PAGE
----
Factors influencing optimum size of a Business unit

Factors influencing Optimum Size of Business Unit

The following are the factors that influence the optimum size of a firm:

  1. Technical forces
  2. Managerial forces
  3. Financial forces
  4. Marketing forces
  5. Forces of risk and fluctuations
Business Unit - Factors determining size of business units
Image: Business Unit – Factors determining size of business units

1. Technical forces influence size of a firm

Technical forces which influence the optimum size of firm are degree of specialization (division of labour), mechanization and integration of work processes.

In the case of division of labor, a job is split into small functions and each function is assigned to a specific workman. When a workman performs a specific operation over a long period of time, the skill of the workman, speed of performance, quality of work etc improve.

Division of labor facilitates mechanization. A firm has to be fairly large enough to go in for mechanization. A large firm producing standardized products can go for assembly line manufacturing which increases output and results in lower cost of output.

Another advantage is a large scale firm can go in for integration of processes. Manual labor can be replaced by machines. Technical factors favor expansion of an organization. The size of the optimum firm will be large if

  1. the product or machinery used for manufacturing is large in size (e.g. ship building, aircraft manufacturing, iron and steel plants, heavy machinery etc)
  2. the industry is a public utility (power generation and distribution, railways etc.)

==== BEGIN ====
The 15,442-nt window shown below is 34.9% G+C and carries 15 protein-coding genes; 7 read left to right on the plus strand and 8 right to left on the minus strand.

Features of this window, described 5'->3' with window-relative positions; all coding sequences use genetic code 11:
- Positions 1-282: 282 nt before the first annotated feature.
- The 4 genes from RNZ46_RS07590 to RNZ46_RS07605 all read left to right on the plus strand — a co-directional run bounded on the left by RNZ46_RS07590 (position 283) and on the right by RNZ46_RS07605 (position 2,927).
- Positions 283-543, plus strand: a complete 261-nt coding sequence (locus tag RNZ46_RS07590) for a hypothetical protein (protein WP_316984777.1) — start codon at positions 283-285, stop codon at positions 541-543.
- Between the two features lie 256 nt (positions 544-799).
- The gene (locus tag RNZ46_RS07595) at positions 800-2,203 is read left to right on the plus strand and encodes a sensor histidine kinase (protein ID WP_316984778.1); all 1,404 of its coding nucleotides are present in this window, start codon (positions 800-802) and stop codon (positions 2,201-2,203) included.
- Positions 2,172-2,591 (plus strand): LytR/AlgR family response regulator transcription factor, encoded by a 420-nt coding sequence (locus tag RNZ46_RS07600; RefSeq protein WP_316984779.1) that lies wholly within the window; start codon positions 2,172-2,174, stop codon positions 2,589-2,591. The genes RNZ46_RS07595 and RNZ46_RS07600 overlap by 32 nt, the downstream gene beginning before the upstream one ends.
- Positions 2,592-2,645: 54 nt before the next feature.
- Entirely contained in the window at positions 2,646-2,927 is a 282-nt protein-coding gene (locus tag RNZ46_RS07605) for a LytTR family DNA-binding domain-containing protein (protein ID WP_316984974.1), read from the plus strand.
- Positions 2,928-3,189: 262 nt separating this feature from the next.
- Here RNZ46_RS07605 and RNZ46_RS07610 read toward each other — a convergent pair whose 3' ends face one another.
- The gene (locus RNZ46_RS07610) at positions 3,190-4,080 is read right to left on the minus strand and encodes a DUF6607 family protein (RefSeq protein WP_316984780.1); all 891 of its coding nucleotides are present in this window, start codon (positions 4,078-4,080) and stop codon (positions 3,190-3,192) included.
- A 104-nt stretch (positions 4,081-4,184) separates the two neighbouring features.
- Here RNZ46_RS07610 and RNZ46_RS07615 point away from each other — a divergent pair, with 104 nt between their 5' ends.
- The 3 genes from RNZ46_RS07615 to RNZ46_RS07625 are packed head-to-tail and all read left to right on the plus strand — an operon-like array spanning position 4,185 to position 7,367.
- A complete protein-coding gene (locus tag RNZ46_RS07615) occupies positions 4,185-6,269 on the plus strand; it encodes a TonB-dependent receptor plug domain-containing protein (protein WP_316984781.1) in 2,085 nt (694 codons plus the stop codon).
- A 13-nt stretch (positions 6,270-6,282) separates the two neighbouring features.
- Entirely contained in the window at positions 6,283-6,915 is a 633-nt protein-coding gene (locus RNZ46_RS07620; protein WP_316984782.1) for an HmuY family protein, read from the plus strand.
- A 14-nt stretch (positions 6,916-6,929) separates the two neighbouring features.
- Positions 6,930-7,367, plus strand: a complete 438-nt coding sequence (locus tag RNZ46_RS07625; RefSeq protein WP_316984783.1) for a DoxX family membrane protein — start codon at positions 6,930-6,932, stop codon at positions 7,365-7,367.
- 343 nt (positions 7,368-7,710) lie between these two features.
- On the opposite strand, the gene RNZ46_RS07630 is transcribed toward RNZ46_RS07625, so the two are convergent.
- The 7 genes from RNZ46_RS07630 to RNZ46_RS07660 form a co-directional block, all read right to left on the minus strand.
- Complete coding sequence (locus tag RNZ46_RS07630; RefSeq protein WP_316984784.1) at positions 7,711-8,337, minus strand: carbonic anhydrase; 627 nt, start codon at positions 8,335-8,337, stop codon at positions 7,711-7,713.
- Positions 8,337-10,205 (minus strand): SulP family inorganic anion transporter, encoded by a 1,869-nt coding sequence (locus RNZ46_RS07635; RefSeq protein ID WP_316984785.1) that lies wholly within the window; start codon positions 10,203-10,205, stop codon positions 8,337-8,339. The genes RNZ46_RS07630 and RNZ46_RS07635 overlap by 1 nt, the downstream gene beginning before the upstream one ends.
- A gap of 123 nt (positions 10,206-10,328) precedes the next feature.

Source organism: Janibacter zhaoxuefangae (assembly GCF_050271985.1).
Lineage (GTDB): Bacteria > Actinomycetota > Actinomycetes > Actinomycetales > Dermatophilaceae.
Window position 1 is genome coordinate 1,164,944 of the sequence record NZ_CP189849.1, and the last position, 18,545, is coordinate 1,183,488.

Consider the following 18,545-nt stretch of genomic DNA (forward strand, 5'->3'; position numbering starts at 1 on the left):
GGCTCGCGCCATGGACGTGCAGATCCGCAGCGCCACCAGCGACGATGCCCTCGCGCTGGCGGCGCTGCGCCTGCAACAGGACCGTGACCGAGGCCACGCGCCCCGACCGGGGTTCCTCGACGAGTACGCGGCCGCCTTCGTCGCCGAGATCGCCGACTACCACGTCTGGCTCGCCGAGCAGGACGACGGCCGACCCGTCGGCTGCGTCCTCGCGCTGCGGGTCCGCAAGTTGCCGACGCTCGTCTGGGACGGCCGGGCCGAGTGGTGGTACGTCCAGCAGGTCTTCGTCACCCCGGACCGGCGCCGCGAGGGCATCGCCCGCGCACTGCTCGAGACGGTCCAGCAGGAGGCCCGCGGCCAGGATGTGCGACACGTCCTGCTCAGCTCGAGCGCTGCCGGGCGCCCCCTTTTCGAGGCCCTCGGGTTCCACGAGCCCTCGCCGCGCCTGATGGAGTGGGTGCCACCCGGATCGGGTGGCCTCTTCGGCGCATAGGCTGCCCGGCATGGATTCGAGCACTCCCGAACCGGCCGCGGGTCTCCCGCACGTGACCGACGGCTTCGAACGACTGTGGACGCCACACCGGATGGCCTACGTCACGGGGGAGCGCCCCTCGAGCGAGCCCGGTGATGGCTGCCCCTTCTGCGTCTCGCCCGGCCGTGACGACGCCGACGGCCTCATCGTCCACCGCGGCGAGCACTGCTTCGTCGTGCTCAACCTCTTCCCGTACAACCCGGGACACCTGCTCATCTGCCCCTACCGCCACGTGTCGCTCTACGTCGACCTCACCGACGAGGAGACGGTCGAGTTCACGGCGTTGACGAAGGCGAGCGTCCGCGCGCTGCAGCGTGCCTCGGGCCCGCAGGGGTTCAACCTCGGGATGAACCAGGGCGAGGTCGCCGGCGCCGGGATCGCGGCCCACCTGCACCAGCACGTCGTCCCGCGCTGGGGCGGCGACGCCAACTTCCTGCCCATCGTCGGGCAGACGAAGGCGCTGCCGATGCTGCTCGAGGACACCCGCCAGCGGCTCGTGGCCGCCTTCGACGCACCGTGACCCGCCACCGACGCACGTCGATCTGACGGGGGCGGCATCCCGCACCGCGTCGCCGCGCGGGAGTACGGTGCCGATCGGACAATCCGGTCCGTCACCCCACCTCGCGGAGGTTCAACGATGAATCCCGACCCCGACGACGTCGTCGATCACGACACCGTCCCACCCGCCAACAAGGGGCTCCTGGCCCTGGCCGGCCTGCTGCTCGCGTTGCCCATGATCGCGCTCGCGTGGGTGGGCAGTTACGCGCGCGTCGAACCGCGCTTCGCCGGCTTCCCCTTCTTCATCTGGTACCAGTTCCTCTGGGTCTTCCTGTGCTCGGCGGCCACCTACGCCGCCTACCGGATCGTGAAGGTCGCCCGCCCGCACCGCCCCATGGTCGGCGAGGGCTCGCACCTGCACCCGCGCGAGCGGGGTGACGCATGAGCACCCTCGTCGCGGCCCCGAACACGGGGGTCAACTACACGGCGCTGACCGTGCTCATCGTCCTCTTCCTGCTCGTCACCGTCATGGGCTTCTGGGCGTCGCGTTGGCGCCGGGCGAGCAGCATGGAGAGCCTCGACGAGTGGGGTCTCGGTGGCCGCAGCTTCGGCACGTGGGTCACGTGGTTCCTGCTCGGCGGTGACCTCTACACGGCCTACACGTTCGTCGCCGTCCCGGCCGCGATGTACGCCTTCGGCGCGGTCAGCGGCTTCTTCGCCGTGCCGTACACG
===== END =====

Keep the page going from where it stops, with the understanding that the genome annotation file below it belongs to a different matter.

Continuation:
3. the industry produces intricate, complex products (computer chips, semi conductors, watches etc).

In case then industry produces products of a small size or the machinery used in Manufacturing is small in size, the optimum size would be small (e.g. small machine tools etc).

2. Managerial forces influence size of business units

Managing an organization today is a complex task. The services of qualified, experienced, professionals are required to run the organization in an efficient manner. Therefore businesses which desire to maximize their sales and profitability need to appoint a competent management team.

To appoint such personnel, high amounts of remuneration and benefits have to be paid. Only large organizations would be able to offer such high remuneration levels. The expert managers using their ability and skills can ensure the growth of the business in various spheres. But there is a limit to which expert management can grow the organization.

As Prof. Johnson has observed,

“If he attempts to manage more, he must either cause endless delays or else become no more than a rubber stamp. And so the big firm is a series of wheels within wheels, an elaborate hierarchy in which every decision requires the consulting of this man, the referring to another man, the permission of the third, the agreement of a fourth so that decisions become endlessly delayed”.

3. Financial forces influence size of a business unit